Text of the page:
Hobe Mountain

A view of the shrubbery on Hobe Mountain.

Jonathan Dickinson is the only state park in South Florida where visitors can hike to the top of an ancient sand dune. The dune stands 86 feet above sea level, the highest natural point south of Lake Okeechobee. Hobe Mountain was once submerged in the Atlantic Ocean, and as sea levels rose and fell the mountain was formed by high winds and the crashing of ocean waves.

Hobe Mountain is part of the Atlantic Coastal Ridge, a series of dunes and hills that parallel the Southeast Florida coastline. The hills found in the eastern portion of the park adjacent to U.S. Highway 1 are some of the only hills found in the area, and many of the plants and animals that grow upon them are unique to the desert-like conditions of the dunes.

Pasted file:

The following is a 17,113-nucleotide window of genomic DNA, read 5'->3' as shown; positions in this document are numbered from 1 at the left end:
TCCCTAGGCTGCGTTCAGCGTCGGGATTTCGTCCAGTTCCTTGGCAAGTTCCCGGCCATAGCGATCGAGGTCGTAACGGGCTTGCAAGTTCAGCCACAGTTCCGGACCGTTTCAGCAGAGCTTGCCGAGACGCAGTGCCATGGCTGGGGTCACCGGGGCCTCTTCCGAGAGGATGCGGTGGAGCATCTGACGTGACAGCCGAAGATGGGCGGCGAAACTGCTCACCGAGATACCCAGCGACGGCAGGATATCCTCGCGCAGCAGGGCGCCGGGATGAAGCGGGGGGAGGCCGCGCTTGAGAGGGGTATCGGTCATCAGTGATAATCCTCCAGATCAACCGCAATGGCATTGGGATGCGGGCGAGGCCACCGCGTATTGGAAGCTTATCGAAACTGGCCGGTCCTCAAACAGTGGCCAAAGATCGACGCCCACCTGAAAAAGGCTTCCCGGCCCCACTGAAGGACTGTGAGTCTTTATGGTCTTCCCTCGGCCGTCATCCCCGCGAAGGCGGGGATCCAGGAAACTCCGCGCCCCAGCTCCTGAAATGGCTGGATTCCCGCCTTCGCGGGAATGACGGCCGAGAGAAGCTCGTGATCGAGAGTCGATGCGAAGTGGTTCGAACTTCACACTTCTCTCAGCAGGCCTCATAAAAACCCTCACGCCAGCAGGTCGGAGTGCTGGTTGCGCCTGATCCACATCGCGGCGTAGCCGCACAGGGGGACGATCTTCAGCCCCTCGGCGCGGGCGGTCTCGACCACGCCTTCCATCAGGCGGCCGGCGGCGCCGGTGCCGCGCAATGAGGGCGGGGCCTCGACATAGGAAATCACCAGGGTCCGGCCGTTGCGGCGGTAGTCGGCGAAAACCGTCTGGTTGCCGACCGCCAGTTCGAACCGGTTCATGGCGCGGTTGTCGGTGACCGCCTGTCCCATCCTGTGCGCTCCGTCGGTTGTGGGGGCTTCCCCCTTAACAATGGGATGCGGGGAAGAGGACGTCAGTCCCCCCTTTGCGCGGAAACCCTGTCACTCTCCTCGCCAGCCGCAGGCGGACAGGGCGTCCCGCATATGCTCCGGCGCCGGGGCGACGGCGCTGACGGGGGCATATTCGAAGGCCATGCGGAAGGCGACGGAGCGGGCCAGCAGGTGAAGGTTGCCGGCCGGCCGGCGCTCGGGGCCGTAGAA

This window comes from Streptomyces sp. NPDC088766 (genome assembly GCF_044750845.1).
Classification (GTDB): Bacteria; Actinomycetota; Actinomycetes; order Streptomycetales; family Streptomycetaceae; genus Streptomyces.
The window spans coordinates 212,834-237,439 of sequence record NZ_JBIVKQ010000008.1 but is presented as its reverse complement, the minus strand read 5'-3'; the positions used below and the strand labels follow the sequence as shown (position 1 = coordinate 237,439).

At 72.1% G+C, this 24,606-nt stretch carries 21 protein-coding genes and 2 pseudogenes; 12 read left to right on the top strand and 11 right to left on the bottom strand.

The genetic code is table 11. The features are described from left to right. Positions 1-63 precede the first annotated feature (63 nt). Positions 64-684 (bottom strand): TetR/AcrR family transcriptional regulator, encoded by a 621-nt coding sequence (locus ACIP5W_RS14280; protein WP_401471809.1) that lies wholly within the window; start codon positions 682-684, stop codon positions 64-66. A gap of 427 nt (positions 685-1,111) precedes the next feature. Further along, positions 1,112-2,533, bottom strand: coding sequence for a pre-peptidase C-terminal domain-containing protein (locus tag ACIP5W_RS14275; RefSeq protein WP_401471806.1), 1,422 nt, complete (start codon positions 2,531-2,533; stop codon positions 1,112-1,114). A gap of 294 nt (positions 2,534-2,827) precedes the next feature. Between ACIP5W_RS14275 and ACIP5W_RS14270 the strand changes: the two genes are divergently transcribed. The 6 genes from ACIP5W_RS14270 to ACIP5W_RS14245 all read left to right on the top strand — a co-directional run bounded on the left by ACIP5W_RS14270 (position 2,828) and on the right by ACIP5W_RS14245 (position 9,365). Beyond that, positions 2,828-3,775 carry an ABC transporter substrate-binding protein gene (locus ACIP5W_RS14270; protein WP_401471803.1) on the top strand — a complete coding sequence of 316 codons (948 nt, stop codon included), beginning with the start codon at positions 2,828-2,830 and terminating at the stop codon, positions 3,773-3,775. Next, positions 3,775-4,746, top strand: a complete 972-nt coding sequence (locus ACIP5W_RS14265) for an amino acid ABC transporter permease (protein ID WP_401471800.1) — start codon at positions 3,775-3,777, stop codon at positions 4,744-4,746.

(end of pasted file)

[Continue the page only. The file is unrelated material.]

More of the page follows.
These sand dunes - known as sand pine scrub - are a disappearing habitat for plants and animals found nowhere else in the world. Many of these species are endangered and some are specific only to Jonathan Dickinson State Park and Florida. The Florida scrub-jay and Florida scrub lizard are examples of species endemic to the Florida sand pine scrub. Plant species such as the Florida dancing lady orchid are also found only in the park.

Park visitors can climb Hobe Mountain by way of a boardwalk leading through the scrub and up to Hobe Mountain Tower, which rises an additional 27 feet from the mountain. The observation tower allows for optimal viewing of the park, Intracoastal Waterway and the Atlantic Ocean.